PROVINCETOWN — The town’s Recovery Coalition is working on a phased reopening of Provincetown’s economy that depends on knowing how many people are here. That won’t be easy.
Board of health chair Steve Katsurinis describes a model that tries to balance the town’s population at any given time against its health care capacity and evolving indicators of viral spread. By allowing the population to increase, and then dialing it back down in case of an outbreak, town leaders hope to ensure that the number of infected people never exceeds the town’s health resources.
But controlling the population involves tools without much precedent, such as closing town parking lots or imposing restrictions on lodging. It also relies on knowing who’s actually here. And knowing the town’s real population at any given time has always been harder than it sounds.
“This is a transient town and the numbers change daily,” said Assistant Town Manager David Gardner. “There are no two days during the season that are alike.”
Provincetown is populated by people who live here all year; people who live here for a few months at a time; and people who travel back and forth between two or more homes. There are workers who drive or take the bus here every day, visitors who sleep in hotels and guest houses, and visitors who stay in short-term rentals. Finally, there are people who either live or stay further up Cape and drive to town just for the day. In a normal summer, there are also day-trippers arriving by tour bus, ferry, and cruise ship.
To make an occupancy plan, you’d want to know how many people are in each of those groups — not just today, but next week. Forecasting is always hard, but finding the upper limits of capacity is one way to start.
Hotels, motels, and guest houses are the most precisely counted, because they’ve been licensed by the town and taxed by the state for years. Provincetown Licensing Agent Linda Fiorella said there are 1,795 “commercial lodging units” in town — that’s mostly hotel rooms, but also some freestanding cottages and cabins, and 293 campsites. Fully occupied, those 1,795 units can hold 4,015 people, Fiorella said.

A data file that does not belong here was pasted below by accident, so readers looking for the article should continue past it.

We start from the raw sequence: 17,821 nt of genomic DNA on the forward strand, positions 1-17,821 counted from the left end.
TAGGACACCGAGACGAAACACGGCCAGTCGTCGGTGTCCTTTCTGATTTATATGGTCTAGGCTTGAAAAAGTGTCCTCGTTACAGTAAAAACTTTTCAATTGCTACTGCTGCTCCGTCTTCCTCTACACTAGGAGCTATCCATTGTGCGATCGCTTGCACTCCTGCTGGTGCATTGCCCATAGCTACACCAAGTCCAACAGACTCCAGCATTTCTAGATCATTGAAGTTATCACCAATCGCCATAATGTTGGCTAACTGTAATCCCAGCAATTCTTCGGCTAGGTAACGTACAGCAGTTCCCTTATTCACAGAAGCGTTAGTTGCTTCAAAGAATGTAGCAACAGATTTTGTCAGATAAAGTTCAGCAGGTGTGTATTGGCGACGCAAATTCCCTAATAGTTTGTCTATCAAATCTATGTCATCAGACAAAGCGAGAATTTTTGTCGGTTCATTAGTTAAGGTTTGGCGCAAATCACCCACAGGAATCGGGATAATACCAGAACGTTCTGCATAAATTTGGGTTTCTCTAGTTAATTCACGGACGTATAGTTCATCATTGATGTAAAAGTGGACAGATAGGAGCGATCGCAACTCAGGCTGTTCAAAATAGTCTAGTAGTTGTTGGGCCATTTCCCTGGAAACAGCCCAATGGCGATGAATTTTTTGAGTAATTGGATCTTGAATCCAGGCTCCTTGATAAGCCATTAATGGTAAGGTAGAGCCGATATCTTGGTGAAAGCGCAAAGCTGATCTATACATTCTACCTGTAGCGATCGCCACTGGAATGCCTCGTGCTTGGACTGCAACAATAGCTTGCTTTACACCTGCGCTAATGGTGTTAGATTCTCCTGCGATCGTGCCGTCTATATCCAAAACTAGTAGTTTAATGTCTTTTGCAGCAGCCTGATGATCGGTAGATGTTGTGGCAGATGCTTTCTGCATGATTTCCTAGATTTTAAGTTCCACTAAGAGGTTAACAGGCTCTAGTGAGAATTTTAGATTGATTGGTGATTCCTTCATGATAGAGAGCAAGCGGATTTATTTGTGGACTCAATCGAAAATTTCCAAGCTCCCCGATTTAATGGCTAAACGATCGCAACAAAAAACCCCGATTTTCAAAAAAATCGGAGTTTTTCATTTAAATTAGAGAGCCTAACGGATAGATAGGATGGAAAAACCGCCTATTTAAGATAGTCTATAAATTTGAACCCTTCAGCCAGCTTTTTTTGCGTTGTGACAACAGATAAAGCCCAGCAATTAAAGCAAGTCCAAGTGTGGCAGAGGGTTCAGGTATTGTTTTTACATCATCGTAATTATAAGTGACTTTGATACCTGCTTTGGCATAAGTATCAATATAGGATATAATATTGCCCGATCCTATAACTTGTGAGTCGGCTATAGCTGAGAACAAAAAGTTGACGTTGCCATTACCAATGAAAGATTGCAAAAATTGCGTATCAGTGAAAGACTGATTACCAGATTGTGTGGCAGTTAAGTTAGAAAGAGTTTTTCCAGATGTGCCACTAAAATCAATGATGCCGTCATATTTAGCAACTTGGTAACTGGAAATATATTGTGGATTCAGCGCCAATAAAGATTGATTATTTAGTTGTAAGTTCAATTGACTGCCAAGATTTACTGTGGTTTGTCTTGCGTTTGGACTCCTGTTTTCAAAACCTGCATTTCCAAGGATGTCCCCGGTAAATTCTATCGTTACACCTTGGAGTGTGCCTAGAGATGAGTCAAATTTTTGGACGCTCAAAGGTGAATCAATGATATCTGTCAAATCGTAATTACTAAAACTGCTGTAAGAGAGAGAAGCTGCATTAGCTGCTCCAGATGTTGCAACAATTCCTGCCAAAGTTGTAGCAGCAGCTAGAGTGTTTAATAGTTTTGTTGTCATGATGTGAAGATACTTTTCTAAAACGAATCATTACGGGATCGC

Provincetown also has 4,322 residential units, according to a 2018 UMass Dartmouth housing study. About 40 percent of them are occupied by year-round residents, the study said. Another 27 percent were listed for short-term rental on Airbnb, VRBO, or Homeaway, according to the data aggregator AirDNA.com. That 27 percent, or 1,148 units, had 2,327 bedrooms, for a total capacity of around 4,650 people in short-term rentals.
While AirDNA can generate a bedroom count of Provincetown’s listed properties, the Independent couldn’t generate a precise bedroom count for the rest of the town’s housing. A rough average of two bedrooms per unit, similar to what AirDNA showed for short-term rental properties, yields another 6,350 bedrooms.
Those bedrooms would account for the town’s year-round population, the second-home owners who don’t rent their homes short-term, and the town’s seasonal work force. Applying a maximum capacity of two persons per bedroom yields an estimate of 12,700 people.
Added together, the commercial lodgings, the short-term rentals, and the rest of the housing stock would total 10,000 rooms, and up to 21,000 people sleeping in those rooms. While none could confirm them precisely, these numbers seemed “pretty close” or “about right” to three members of the Recovery Coalition.
Parking and Day-trippers
The town controls 963 paid parking spaces, according to transportation coordinator Eric Sussman. There are also around 700 spaces in private parking lots, and another 500 or so for the customers of individual businesses. The bulk of the town’s parking is on residential streets, however, and those spaces aren’t numbered or counted.
There’s another way to estimate total parking spots, though. The number of parking stickers sold last year, to residents, property owners, and workers who drive in from other towns, was 3,594. The total number of parking spots in town is surely higher than that number.
Provincetown has already started to limit parking as a way to prevent overcrowding.
“The town is not open for business as usual,” said Town Manager Robin Craver on April 30. “Capacity in our lots may be reduced to accomplish the town’s social distancing goals. Our parking lots are limited for Provincetown permit holders and those accessing essential services only.”
For officials trying to manage the town’s day-to-day population, people driving here to park and wander could be a focus of attention. In the Recovery Coalition’s first report, Craver wrote, “The priority populations for the coalition are year-round residents, homeowners and part-time residents, long-term renters including workers who live in Provincetown, employees who work in Provincetown but live elsewhere, and guests of all homeowners.”
That’s a lot of people — but day-trippers are not on the list.